You don’t have to choose a veneer either, once your frame is ready you can have any composite material available shaped and adhered to the frame. This is great if you live in an area where the climate can change from hot to cold often, and thanks to the core of these doors being hollow materials can be added to the interior to add soundproofing or insulation if need be.
What Are Solid Wood Doors?
Solid wood doors are kind of old hat. They’ve been around in one form or another since we discovered how to build permanent structures, and they’ve been particularly useful when it came to protecting entrances and exits. Why? Solid wood is inherently denser and therefore does a better job of insulting doorways, blocking out unwanted noise, and is generally more robust compared to hollow core doors.
Although they are subjectively great doors to have, they aren’t always the most practical choice when choosing a door for your home’s interiors. Why aren’t they the best choice you ask? Well, solid core doors are really heavy so if you intend on installing them yourself it will be significantly more difficult to lug them around your home, especially if you live in a two-story home.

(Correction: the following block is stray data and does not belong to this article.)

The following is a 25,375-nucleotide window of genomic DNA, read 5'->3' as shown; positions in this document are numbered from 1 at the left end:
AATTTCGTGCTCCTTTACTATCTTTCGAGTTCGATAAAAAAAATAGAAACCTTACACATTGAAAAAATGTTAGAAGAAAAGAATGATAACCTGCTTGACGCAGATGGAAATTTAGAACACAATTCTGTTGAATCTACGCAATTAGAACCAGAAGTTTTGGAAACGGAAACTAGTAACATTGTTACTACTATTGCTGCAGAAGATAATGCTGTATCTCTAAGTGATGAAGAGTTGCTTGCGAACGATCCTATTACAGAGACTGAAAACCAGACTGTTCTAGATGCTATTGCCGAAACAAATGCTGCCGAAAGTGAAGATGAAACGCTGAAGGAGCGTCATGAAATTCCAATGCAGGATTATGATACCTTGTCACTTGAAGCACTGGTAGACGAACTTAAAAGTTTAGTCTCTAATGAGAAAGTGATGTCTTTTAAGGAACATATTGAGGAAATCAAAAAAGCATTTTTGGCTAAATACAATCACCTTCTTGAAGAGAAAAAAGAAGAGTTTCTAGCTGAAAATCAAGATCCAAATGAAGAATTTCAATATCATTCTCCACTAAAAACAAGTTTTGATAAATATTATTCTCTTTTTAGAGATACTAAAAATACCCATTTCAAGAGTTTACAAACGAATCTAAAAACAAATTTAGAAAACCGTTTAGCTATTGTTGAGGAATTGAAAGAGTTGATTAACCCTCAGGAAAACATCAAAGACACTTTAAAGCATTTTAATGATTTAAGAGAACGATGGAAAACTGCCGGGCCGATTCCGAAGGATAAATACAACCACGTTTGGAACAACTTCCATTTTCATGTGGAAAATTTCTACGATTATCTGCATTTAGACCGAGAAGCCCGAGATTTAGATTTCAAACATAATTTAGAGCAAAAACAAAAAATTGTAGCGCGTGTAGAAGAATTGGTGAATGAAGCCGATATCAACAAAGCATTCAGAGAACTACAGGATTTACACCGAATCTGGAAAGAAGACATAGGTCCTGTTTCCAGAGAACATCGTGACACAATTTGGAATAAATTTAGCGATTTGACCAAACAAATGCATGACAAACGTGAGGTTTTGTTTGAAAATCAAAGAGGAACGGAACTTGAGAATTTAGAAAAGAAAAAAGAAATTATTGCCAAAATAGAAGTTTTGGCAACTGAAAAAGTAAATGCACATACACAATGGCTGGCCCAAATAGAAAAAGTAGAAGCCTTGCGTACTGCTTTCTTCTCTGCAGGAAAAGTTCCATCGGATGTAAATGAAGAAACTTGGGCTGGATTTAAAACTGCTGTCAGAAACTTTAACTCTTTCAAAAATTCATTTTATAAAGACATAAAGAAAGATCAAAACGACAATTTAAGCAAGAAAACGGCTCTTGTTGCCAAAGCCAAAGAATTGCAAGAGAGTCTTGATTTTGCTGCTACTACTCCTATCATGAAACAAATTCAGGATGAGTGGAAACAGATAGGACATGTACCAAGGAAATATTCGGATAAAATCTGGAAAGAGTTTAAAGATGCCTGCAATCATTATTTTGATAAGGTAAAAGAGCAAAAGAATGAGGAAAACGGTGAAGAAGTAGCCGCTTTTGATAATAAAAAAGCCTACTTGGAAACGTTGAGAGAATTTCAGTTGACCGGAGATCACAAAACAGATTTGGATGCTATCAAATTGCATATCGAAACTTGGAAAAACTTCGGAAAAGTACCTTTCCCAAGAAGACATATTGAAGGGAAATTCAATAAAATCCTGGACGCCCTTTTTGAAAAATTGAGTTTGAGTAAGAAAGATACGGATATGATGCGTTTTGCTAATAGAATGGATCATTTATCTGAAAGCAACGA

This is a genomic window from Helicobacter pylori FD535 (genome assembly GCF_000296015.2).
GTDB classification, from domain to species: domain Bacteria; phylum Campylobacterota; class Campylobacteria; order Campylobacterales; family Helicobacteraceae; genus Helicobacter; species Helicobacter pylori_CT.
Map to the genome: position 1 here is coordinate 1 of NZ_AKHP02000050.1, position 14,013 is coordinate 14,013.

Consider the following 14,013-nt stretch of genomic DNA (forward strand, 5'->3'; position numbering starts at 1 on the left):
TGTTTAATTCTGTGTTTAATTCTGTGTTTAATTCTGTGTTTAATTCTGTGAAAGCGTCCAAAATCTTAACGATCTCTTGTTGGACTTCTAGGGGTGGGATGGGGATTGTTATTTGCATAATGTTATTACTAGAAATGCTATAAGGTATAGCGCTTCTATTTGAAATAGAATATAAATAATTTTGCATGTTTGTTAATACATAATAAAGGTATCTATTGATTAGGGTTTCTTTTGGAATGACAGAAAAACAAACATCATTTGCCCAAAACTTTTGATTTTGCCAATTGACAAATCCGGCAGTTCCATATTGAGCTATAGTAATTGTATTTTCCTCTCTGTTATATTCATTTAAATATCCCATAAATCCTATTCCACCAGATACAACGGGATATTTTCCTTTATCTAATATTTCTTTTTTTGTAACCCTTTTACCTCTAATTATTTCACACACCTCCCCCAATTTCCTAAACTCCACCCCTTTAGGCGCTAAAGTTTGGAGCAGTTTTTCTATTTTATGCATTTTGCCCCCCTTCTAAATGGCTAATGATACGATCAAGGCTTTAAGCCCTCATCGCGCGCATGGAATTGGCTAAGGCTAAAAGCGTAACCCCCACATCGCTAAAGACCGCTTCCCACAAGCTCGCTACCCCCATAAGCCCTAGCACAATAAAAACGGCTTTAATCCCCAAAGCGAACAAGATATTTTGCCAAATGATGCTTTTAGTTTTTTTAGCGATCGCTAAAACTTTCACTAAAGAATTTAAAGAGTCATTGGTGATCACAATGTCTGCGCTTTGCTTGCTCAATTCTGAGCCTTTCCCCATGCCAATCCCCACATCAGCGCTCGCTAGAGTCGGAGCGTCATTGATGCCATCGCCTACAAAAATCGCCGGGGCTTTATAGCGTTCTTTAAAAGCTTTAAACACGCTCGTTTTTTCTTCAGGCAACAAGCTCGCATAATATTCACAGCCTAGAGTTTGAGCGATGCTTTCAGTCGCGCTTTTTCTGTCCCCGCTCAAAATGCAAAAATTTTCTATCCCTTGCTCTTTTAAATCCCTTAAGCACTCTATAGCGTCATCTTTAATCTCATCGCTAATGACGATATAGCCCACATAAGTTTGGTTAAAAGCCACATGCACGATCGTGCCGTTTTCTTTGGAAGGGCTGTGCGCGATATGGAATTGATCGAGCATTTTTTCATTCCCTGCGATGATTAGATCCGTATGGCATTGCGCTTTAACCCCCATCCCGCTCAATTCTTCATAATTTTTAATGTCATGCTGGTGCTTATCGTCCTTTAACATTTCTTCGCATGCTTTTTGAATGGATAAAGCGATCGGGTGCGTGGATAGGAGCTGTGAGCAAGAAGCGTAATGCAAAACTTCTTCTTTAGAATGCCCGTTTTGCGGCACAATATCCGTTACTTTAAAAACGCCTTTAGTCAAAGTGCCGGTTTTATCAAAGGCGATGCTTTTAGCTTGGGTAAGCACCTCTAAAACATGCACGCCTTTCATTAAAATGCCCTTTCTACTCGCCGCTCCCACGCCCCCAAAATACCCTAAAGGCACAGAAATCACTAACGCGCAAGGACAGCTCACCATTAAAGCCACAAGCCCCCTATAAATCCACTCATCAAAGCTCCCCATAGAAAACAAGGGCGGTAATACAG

They might be a bit challenging to manage but there is a certain air of elegance and class that comes with having sold wood doors in your home, this is why much older brick and mortar homes have these types of doors installed in them as standard. They are also quite expensive compared to their hollow core counterparts.
Solid core wooden doors are either made of one piece of solid wood that has been fashioned into a door (which is a crude but highly effective production technique) or out of a mixture of wood chips and composite materials that make up both the entire of the door’s interior and the base of the surface. If the door is made of solid wood, is it often planed, sanded, and then either treated or painted.
If the solid wood is made of composite materials, then a veneer will be adhered to the current surface of the door for a decorative finish, much in the same way that a hollow core door would be finished. As you can imagine, this isn’t the most environmentally friendly way to go about supplying the world with doors in their homes, which is why hollow core doors have become more popular, and solid core doors are so pricey.
Another reason that it could cost you a pretty penny to get solid wood doors in your home is simply that they cost more to make. This is because they consist of more raw material than hollow core doors do, therefore their cost price and mark up can be quite high. Sold core doors do require some more elbow grease to maintain too and can be a challenge to repair if they become waterlogged.